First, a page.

In fact, I feel like the rejection of the newest toy and a dedication to wringing out the best performance from my current two main cameras is much, much more likely to allow me the transparency in taking images that will make them more fun to look at and more fun to share than anything that takes place on the pixel level. If you think about it, shooting in raw is just another way to not have to knuckle under to the tyranny of choice, at least not in public and not until you are comfortably ensconced in your own little cave to privately tend to your wounded ego as you come to grips that a new camera won't make your work more universally successful-----no matter what Canon, Nikon, Sony and Olympus would like you to believe. It really does all boil down to you.  And that's more reason to dig in and move toward man/machine transparency than to kick the can down the road and just upgrade the stuff.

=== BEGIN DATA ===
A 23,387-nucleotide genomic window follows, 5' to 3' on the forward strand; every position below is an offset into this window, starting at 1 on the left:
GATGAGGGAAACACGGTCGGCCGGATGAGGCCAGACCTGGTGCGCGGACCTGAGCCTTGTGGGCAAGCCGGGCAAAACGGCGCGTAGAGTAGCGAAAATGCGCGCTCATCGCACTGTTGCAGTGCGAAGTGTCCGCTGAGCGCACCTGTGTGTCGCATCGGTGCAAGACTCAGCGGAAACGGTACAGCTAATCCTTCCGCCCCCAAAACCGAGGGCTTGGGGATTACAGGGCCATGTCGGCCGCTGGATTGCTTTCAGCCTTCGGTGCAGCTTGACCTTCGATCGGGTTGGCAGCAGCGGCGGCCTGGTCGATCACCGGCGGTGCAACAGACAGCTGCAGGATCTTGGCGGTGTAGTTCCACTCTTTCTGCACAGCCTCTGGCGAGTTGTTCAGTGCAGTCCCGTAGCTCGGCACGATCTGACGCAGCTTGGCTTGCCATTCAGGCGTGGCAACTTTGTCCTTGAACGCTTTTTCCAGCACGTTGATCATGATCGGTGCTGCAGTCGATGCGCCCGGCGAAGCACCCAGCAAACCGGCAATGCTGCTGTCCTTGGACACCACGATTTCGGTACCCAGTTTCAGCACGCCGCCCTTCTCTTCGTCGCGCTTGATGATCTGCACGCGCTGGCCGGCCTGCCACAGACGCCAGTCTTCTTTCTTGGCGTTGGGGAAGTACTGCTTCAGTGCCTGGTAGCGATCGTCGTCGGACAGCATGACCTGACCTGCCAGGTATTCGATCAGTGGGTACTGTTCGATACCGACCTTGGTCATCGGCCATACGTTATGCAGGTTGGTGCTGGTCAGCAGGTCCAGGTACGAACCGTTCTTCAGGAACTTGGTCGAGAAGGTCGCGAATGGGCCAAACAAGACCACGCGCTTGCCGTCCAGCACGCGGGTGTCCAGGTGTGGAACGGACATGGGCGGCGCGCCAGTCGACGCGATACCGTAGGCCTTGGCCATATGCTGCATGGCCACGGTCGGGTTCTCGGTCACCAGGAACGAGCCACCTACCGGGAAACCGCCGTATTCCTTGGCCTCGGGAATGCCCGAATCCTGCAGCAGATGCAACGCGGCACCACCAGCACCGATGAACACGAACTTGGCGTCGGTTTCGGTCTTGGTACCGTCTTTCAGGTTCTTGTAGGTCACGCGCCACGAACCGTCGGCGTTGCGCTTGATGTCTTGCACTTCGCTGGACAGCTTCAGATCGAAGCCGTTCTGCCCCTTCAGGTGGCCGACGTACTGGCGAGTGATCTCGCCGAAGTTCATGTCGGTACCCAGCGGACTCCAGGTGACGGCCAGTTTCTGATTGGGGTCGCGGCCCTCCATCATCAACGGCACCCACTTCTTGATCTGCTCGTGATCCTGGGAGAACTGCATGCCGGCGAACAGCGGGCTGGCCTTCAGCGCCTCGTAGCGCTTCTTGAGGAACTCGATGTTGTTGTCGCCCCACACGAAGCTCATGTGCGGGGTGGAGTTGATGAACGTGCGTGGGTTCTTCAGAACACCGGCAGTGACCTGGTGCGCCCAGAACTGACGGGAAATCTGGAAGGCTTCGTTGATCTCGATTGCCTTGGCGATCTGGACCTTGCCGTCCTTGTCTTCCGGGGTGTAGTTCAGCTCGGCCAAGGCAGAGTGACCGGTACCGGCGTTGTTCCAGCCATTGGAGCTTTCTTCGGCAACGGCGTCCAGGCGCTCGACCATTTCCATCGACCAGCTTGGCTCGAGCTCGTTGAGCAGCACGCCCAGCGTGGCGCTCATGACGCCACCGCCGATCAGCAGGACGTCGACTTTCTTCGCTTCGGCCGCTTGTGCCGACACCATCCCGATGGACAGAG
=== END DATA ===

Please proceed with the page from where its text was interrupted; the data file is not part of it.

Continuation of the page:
I like the idea of the Sony a99. I like the idea of a full frame sensor. I like the idea of some of the cameras new features but I'm pretty sure it won't make my interaction with portrait sitters any better, more exciting or more intimate. In fact, in the short run I'm certain that my uncertainty with the nuts and bolts of the camera will have the opposite effect. When I audit, with searing honesty, the kind of work I like to do with cameras and, by extension, the kind of work that comes to me as the result of showing the kind of work that intrigues me, I realize that there's nothing more in the a99 than there was in any of the endless line of digital cameras that have paraded through my hands. At the end of the day the camera is generally on a nice tripod and the lights of the studio are shining and winking and glowing. I'm still trying to engage the person in front of the camera and the less time I spend engaging the camera the more time I have to do what I consider my real job: selecting and collaborating with people whose images I'd like to interpret and share. Nothing else really matters.